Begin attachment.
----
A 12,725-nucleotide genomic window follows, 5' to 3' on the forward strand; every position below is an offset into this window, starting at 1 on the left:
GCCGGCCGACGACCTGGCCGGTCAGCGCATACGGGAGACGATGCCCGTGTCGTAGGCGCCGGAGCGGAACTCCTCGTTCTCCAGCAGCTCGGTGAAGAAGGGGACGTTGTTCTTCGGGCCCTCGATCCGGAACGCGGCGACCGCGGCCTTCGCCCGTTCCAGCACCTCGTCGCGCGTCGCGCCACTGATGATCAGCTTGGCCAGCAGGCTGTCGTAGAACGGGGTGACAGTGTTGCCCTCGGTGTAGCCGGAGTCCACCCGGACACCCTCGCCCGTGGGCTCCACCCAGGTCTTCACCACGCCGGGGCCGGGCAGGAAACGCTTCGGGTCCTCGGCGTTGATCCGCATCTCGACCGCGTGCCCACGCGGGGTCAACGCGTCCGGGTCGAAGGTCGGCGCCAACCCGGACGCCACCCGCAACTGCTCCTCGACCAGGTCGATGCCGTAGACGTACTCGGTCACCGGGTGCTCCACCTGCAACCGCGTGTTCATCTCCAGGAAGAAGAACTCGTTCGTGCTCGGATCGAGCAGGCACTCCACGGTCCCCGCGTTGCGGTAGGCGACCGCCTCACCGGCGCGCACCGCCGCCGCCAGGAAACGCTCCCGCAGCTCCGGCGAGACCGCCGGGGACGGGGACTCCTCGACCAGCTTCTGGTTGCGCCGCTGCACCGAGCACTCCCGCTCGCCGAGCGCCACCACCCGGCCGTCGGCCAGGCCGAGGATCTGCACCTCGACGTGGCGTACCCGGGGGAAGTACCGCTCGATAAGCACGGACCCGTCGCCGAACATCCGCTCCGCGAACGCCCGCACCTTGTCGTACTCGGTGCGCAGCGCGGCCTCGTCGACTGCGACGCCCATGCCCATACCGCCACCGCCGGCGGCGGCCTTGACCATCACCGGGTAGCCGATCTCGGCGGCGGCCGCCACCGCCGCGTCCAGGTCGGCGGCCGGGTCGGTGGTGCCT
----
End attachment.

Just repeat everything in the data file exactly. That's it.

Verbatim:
A 12,725-nucleotide genomic window follows, 5' to 3' on the forward strand; every position below is an offset into this window, starting at 1 on the left:
GCCGGCCGACGACCTGGCCGGTCAGCGCATACGGGAGACGATGCCCGTGTCGTAGGCGCCGGAGCGGAACTCCTCGTTCTCCAGCAGCTCGGTGAAGAAGGGGACGTTGTTCTTCGGGCCCTCGATCCGGAACGCGGCGACCGCGGCCTTCGCCCGTTCCAGCACCTCGTCGCGCGTCGCGCCACTGATGATCAGCTTGGCCAGCAGGCTGTCGTAGAACGGGGTGACAGTGTTGCCCTCGGTGTAGCCGGAGTCCACCCGGACACCCTCGCCCGTGGGCTCCACCCAGGTCTTCACCACGCCGGGGCCGGGCAGGAAACGCTTCGGGTCCTCGGCGTTGATCCGCATCTCGACCGCGTGCCCACGCGGGGTCAACGCGTCCGGGTCGAAGGTCGGCGCCAACCCGGACGCCACCCGCAACTGCTCCTCGACCAGGTCGATGCCGTAGACGTACTCGGTCACCGGGTGCTCCACCTGCAACCGCGTGTTCATCTCCAGGAAGAAGAACTCGTTCGTGCTCGGATCGAGCAGGCACTCCACGGTCCCCGCGTTGCGGTAGGCGACCGCCTCACCGGCGCGCACCGCCGCCGCCAGGAAACGCTCCCGCAGCTCCGGCGAGACCGCCGGGGACGGGGACTCCTCGACCAGCTTCTGGTTGCGCCGCTGCACCGAGCACTCCCGCTCGCCGAGCGCCACCACCCGGCCGTCGGCCAGGCCGAGGATCTGCACCTCGACGTGGCGTACCCGGGGGAAGTACCGCTCGATAAGCACGGACCCGTCGCCGAACATCCGCTCCGCGAACGCCCGCACCTTGTCGTACTCGGTGCGCAGCGCGGCCTCGTCGACTGCGACGCCCATGCCCATACCGCCACCGCCGGCGGCGGCCTTGACCATCACCGGGTAGCCGATCTCGGCGGCGGCCGCCACCGCCGCGTCCAGGTCGGCGGCCGGGTCGGTGGTGCCT